University researchers also found that the heftiest employees lost 13 times more workdays from work-related injuries and their medical claims for those injuries were seven times higher than their fit co-workers, according to an Associated Press news report.
According to the report, based on eight years of data from 11,728 people employed by Duke and its health system, overweight employees were more prone to have injury claims involving the back, wrist, arm, neck, shoulder, hip, knee and foot than other employees.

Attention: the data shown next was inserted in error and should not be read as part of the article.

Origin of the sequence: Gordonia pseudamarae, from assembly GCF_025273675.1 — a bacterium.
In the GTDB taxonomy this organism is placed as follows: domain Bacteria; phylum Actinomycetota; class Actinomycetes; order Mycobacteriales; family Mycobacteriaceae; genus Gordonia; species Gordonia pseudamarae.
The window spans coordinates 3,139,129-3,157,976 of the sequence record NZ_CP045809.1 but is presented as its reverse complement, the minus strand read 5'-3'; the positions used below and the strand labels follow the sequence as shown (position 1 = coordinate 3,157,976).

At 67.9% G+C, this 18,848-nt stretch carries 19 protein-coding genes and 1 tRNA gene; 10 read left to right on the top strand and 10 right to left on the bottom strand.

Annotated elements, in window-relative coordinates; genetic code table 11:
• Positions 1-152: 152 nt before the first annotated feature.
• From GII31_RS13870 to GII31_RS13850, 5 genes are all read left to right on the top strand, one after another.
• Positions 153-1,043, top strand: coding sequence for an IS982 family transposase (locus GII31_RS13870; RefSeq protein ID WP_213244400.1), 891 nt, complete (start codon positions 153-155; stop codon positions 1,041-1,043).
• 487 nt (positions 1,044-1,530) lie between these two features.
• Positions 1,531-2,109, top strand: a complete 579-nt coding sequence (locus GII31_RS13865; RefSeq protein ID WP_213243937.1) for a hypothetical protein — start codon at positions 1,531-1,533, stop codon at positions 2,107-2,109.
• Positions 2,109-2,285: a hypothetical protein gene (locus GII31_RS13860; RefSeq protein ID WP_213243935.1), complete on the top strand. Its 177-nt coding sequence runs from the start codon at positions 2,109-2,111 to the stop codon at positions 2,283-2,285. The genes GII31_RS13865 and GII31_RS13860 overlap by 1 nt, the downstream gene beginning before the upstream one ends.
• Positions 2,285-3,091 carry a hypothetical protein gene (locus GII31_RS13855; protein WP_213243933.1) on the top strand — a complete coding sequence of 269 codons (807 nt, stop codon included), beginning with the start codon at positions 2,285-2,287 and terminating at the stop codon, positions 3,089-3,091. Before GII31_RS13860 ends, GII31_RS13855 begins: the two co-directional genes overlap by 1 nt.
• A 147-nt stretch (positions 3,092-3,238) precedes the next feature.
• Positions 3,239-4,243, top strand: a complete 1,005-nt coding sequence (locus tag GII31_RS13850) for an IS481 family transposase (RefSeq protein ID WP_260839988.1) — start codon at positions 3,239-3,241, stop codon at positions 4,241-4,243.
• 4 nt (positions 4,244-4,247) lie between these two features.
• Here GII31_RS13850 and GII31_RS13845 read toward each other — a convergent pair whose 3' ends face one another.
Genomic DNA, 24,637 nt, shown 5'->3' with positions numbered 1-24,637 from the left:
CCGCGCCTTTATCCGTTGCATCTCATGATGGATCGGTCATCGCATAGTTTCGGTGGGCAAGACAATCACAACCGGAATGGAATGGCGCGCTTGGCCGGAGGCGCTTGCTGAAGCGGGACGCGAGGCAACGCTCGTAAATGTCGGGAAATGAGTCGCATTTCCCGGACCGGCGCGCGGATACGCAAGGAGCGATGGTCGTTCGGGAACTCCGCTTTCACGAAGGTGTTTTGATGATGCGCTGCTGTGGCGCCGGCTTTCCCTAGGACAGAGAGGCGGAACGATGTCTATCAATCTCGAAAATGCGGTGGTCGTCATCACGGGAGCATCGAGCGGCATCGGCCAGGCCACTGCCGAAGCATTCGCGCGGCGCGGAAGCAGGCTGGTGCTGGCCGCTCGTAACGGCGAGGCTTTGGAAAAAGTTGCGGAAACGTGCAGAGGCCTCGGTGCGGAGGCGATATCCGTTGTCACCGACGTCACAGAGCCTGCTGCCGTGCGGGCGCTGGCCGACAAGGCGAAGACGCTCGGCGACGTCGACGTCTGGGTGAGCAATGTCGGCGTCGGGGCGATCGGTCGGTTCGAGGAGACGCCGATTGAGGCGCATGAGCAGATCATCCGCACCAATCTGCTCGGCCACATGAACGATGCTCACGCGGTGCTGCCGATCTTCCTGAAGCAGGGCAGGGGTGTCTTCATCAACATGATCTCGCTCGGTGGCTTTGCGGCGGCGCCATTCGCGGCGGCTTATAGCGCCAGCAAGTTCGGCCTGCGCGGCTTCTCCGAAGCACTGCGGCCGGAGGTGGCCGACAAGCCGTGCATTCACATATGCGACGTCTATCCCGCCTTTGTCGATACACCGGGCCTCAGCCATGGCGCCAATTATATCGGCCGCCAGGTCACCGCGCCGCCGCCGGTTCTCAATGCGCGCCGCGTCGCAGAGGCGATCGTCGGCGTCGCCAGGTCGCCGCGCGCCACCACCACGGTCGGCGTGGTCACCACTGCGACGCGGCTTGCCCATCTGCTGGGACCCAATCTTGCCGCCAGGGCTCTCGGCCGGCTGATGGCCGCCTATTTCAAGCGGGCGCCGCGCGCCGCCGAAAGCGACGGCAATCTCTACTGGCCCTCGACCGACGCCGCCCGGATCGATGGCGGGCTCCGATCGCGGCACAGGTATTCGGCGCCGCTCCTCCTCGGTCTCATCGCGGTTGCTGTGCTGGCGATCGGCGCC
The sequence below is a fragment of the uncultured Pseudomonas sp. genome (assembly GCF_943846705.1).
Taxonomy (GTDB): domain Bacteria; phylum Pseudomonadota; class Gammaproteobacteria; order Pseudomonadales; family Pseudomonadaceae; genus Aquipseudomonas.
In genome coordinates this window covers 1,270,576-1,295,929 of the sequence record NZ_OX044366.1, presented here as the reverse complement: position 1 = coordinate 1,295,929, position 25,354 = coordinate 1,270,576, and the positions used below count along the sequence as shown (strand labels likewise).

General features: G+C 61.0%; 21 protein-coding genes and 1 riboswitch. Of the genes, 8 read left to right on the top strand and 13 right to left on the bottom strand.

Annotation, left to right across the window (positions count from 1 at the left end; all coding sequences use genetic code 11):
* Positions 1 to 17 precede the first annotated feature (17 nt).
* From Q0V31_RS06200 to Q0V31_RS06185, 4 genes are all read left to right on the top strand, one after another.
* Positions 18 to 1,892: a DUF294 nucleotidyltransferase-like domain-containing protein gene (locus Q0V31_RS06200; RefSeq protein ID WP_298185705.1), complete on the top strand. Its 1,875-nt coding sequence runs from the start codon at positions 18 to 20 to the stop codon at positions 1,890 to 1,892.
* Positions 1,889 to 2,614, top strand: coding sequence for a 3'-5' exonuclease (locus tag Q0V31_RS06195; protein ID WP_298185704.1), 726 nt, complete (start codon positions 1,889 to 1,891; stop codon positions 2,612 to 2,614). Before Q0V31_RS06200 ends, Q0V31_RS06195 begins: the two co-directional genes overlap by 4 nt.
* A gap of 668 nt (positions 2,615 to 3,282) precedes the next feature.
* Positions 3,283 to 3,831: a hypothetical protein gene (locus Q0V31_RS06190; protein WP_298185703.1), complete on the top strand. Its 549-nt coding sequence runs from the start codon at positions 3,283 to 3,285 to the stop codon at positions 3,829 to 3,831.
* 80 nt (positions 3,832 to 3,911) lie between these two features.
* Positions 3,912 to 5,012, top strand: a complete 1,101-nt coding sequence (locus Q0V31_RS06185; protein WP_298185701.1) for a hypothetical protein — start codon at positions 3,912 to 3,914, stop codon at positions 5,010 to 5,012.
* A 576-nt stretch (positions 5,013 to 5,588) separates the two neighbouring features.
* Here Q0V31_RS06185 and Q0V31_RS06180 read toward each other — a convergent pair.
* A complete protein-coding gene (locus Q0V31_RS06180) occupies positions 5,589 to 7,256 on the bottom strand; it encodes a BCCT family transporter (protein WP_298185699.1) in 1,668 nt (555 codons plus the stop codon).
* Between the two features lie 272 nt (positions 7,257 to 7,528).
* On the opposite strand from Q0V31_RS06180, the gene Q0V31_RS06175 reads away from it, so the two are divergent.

Researchers found that workers with higher body mass indexes, or BMIs, had higher rates of workers’ compensation claims.
The most obese workers – those with BMIs of 40 or higher– had the highest rates of claims and lost workdays.
Study co-author Dr. Truls Ostbye said the findings should encourage employers to sponsor fitness programs. ”There are many promising programs,” Ostbye said, according to the Associated Press. ”We’d like to see more research about what is truly effective.”
The study, appearing in Monday’s Archives of Internal Medicine, got funding from the National Institute for Occupational Safety and Health.
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